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23 Effective Ways to Minimize Expenses in Your Small Business

11 Mins read

From conducting quarterly subscription audits to finding significant savings with remote work, twenty-three CEOs and founders share their top strategies for cutting costs in small businesses. This compilation of insights offers a diverse range of tactics employed by seasoned professionals to keep their company expenses lean. Discover their innovative approaches to financial efficiency in our latest feature.

Conduct Quarterly Subscription Audits

One effective method I’ve adopted to minimize expenses in my blogging business is conducting a quarterly review of all our tool subscriptions.

Every three months, I audit our active subscriptions to assess their necessity and cost-effectiveness. This regular check helps identify any redundancies or underutilized services.

Since these costs can add up pretty quickly, finding opportunities to cut back or switch to more affordable alternatives really helps to maintain our budget’s health.

Since I implemented the quarterly review, we’ve cut our expenses by over 5% per year.

Andrea Urbinati, Blogger, AndreaUrbinati.com

Combine Lean Marketing and an SEO Focus

One way I’ve been able to minimize expenses in our small business is by placing a large amount of effort on keeping the business lean, especially through marketing. To keep it lean, we’ve focused a lot of our efforts on building out our SEO so that we can acquire the cheapest leads and have the most motivated clients reach out to us, rather than chasing them down through outbound marketing. 

Additionally, we’ve used other forms of free or inexpensive marketing to create inbound leads, such as Craigslist ads, referrals, and Facebook group posts. Furthermore, we’ve been able to minimize expenses by keeping the SEO process of link-building in-house, as that is what typically makes SEO the most expensive for other companies. 

Lastly, we’ve adopted a virtual model of buying houses so that we’re able to eliminate the costs of gas, travel, and the need to have multiple employees to accommodate our clients. Through this, we have been able to buy more houses and reduce expenses.

Sebastian Jania, CEO, Ontario Property Buyers

Gain Cost Savings with Paperless Transition

Going paperless can be an effective way for small businesses to reduce costs quickly. Though the initial implementation may require extra work in terms of scanning documents and switching over to secure digital workflows, once taken on, you will realize significant savings over time on everything from paper and printer ink purchases to postage costs and rental fees for bulky file storage units.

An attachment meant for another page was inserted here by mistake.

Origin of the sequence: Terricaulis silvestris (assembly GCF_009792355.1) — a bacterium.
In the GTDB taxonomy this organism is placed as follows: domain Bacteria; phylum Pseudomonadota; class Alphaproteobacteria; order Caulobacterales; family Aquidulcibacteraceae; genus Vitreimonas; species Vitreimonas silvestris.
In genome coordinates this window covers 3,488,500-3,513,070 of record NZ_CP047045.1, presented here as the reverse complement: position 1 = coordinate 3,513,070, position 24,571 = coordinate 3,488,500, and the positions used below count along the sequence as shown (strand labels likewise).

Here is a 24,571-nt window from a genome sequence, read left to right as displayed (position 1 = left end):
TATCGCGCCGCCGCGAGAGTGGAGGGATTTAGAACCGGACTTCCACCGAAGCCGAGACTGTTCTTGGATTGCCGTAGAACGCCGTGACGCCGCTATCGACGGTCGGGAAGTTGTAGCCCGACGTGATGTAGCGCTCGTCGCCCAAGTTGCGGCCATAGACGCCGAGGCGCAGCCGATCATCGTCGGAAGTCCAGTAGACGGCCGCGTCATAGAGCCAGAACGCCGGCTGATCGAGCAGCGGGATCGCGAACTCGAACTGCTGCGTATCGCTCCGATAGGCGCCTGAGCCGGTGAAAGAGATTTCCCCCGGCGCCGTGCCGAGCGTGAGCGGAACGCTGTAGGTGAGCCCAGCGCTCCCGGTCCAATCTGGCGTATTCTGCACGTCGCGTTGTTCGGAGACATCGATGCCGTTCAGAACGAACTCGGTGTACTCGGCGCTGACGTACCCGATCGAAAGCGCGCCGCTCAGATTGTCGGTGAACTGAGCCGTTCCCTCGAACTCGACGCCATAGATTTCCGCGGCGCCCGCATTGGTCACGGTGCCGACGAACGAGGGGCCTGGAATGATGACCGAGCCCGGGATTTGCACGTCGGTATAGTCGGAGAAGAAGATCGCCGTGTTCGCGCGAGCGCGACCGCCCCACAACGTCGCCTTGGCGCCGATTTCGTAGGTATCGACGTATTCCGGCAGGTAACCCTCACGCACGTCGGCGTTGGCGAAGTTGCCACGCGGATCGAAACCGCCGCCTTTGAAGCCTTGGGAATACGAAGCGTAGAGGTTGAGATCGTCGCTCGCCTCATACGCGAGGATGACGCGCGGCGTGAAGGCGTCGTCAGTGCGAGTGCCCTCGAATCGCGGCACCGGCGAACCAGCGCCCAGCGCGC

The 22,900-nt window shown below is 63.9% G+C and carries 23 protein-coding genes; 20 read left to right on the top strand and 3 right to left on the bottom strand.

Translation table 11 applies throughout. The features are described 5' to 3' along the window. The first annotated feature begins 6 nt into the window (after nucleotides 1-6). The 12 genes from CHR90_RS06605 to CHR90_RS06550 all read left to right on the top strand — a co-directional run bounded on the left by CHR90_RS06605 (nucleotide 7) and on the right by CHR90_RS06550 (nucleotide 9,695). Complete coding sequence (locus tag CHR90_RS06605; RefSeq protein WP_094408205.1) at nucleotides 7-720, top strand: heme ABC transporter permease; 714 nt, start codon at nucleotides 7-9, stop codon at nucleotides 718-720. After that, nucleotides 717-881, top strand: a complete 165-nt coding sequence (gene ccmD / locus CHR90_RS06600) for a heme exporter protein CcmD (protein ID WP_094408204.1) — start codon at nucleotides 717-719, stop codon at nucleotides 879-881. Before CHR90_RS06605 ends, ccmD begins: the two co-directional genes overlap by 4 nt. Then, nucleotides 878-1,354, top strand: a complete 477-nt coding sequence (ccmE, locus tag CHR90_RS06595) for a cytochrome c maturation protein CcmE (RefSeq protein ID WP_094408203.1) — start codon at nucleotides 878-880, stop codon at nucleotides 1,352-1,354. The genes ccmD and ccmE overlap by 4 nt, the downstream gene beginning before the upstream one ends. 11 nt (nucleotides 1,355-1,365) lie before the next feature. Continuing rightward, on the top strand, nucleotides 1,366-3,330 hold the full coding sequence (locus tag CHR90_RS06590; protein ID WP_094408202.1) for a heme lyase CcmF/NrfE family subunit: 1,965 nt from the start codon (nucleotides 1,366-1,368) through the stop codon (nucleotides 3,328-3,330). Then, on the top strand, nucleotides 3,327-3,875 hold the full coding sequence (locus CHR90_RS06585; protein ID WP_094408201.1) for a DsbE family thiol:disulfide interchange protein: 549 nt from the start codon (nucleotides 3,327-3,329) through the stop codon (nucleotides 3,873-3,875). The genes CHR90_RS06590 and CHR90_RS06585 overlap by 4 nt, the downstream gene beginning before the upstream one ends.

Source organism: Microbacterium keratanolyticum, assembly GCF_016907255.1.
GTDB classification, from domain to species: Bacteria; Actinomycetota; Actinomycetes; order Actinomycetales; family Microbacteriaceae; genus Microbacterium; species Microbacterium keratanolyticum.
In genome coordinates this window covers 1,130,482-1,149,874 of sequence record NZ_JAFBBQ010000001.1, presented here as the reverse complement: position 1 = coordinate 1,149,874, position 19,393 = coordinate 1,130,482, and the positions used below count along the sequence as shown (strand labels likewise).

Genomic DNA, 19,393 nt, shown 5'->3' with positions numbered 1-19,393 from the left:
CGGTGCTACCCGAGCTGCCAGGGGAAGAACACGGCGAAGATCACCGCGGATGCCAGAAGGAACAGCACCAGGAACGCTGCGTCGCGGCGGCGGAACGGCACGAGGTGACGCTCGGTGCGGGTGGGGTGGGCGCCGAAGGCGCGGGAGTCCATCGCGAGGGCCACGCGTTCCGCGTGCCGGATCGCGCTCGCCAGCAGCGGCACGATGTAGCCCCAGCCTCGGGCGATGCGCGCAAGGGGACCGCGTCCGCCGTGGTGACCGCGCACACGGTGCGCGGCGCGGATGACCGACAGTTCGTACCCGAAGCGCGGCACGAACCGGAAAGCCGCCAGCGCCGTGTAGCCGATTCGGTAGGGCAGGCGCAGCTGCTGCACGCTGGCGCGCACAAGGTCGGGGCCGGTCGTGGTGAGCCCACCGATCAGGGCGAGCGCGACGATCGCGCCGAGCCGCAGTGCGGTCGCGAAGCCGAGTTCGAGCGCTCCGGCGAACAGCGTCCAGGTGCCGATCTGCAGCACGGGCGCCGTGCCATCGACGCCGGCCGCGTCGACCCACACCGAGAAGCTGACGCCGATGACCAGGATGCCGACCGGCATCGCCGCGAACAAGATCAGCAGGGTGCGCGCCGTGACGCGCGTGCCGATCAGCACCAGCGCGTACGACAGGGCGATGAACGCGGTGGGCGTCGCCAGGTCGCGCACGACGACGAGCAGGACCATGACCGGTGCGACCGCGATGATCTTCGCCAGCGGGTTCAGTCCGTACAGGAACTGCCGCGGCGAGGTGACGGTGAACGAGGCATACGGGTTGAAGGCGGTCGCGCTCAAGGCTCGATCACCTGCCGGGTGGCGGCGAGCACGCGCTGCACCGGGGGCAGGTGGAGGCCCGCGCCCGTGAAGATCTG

Digital solutions make perfect sense in today’s fast-paced digital environment. Customers prefer email receipts over paper invoices for customer convenience. Transitioning away from paper communication, billing, and record storage towards cloud-based systems over time will save both dollars and trees alike!

Going paperless requires an initial investment in learning new tools and workflows. However, the long-term payoff, such as reduced operating costs and productivity gains, more than makes up for any initial humps during onboarding.

Bertrand Li, Founder, RevieWise

Embrace Cloud Solutions for Efficiency

One way we’ve been going about this is by embracing cloud solutions. I’d say it has reduced our business expenses significantly. 

It eliminates the need for on-site servers and hardware, cutting both direct and indirect costs. Cloud tools offer scalability, allowing us to pay only for what we use, which suits our dynamic business needs. Moreover, remote access enhances operational efficiency and reduces the need for extensive office space.

Eugene Klimaszewski, President, Mammoth Security

Provide Strategic Recurring Expense Management

I keep a running list of all recurring expenses that my business has each month, and when I want to add an expense, I review the recurring ones and find something that I can cancel to make room for this new expense. If the new product or service I want to buy is not a better replacement for any existing expense, I don’t purchase it. That allows me to keep my expenses fairly flat.

Justin Silverman, Founder and CEO, Merchynt

Leverage Freelancers to Cut Costs

I’ve been able to cut down on my business expenses by hiring freelancers. Hiring full-time employees costs a lot of time and money, but the gig economy can help you here. If you’ve only got a few projects each month, consider hiring freelancers for some of the work. From graphic designers to web developers, the gig economy has it all, and they’re much cheaper than building your own in-house team.

Jonathan Rosenfeld, Owner and Attorney, Rosenfeld Injury Lawyers Inc

Maximize Tax Reliefs for R&D